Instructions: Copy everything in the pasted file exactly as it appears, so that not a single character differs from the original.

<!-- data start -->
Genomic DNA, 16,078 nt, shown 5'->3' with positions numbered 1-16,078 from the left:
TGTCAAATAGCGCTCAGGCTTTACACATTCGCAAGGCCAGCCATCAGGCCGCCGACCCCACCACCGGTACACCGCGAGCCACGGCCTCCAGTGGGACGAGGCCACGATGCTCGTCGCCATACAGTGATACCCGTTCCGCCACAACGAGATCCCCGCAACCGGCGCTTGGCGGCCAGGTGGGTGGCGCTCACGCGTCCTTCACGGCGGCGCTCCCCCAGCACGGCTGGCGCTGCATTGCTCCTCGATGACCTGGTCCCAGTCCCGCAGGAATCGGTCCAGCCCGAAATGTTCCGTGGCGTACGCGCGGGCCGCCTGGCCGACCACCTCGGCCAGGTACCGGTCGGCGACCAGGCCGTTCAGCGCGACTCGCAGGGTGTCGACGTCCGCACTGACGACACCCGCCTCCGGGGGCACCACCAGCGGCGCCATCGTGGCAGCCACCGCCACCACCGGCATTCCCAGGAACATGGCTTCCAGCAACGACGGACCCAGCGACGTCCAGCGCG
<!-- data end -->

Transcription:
Genomic DNA, 16,078 nt, shown 5'->3' with positions numbered 1-16,078 from the left:
TGTCAAATAGCGCTCAGGCTTTACACATTCGCAAGGCCAGCCATCAGGCCGCCGACCCCACCACCGGTACACCGCGAGCCACGGCCTCCAGTGGGACGAGGCCACGATGCTCGTCGCCATACAGTGATACCCGTTCCGCCACAACGAGATCCCCGCAACCGGCGCTTGGCGGCCAGGTGGGTGGCGCTCACGCGTCCTTCACGGCGGCGCTCCCCCAGCACGGCTGGCGCTGCATTGCTCCTCGATGACCTGGTCCCAGTCCCGCAGGAATCGGTCCAGCCCGAAATGTTCCGTGGCGTACGCGCGGGCCGCCTGGCCGACCACCTCGGCCAGGTACCGGTCGGCGACCAGGCCGTTCAGCGCGACTCGCAGGGTGTCGACGTCCGCACTGACGACACCCGCCTCCGGGGGCACCACCAGCGGCGCCATCGTGGCAGCCACCGCCACCACCGGCATTCCCAGGAACATGGCTTCCAGCAACGACGGACCCAGCGACGTCCAGCGCG